CondenserThe condenser is a heat exchanger that cools, condenses and liquefies the high-temperature, high-pressure gas refrigerant sent from the compressor. The quantity of heat emitted from the condenser equals the sum of the heat quantity absorbed in the evaporator, and the heat quantity added by compression performed in the compressor. High-temperature, high-pressure refrigerant discharged from the compressor is cooled and condensed by ambient air while passing through the condenser, resulting in a high-temperature, high-pressure liquid refrigerant.
CompressorLow-temperature, low-pressure gas refrigerant that has been vaporized in the evaporator through the extraction of heat from the vehicle interior is suctioned and compressed by the compressor. The compressor then sends a high-temperature, high-pressure gas to the condenser that can be readily liquefied. The car A/C system compressor is driven* by a belt from the engine and a magnetic clutch
- The expansion valve causes rapid refrigerant expansion by injecting high-temperature, high-pressure liquid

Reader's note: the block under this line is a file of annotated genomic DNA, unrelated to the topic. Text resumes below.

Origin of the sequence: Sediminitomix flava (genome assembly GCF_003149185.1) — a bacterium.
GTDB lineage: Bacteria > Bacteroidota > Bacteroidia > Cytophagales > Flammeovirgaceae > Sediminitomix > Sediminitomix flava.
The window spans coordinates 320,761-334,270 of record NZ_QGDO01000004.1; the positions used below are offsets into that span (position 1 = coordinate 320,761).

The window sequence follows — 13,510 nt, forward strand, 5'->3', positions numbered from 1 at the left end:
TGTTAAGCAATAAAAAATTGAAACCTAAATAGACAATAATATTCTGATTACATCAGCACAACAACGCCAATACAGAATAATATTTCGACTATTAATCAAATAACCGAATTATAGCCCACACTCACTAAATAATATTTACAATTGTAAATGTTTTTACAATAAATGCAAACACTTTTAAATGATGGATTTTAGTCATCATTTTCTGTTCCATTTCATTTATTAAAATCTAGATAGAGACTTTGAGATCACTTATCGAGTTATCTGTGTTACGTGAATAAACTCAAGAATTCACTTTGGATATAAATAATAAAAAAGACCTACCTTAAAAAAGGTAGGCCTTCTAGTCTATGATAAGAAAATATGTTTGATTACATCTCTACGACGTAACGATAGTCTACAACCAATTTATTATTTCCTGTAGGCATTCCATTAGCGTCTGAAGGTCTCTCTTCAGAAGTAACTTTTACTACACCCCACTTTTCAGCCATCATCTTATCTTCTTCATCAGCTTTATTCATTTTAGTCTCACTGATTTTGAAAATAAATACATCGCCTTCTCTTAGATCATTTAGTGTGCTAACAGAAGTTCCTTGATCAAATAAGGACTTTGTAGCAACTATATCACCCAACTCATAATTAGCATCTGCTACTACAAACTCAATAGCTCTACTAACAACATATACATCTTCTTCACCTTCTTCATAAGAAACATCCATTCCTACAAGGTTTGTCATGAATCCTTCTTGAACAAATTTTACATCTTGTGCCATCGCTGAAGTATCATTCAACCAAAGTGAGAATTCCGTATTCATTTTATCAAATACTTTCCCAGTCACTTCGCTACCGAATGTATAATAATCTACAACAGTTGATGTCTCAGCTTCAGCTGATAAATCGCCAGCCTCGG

refrigerant through a small orifice, in effect creating a low-temperature, low-pressure mist refrigerant.
- The expansion valve adjusts the refrigerant quantity according to the state of refrigerant vaporization in the evaporator. As a result, conditions are maintained under which liquid refrigerant takes heat from the surrounding air so that refrigerant is continuously evaporated at the evaporator outlet.
Evaporator- The evaporator consists of a tank, tubing, and fins. Refrigerant that has been liquefied in the condenser, and then changed into a low-temperature, low-pressure mist by the expansion valve takes heat from the surrounding air and is vaporized in the evaporator. As a result, the evaporator itself is in a low-temperature state.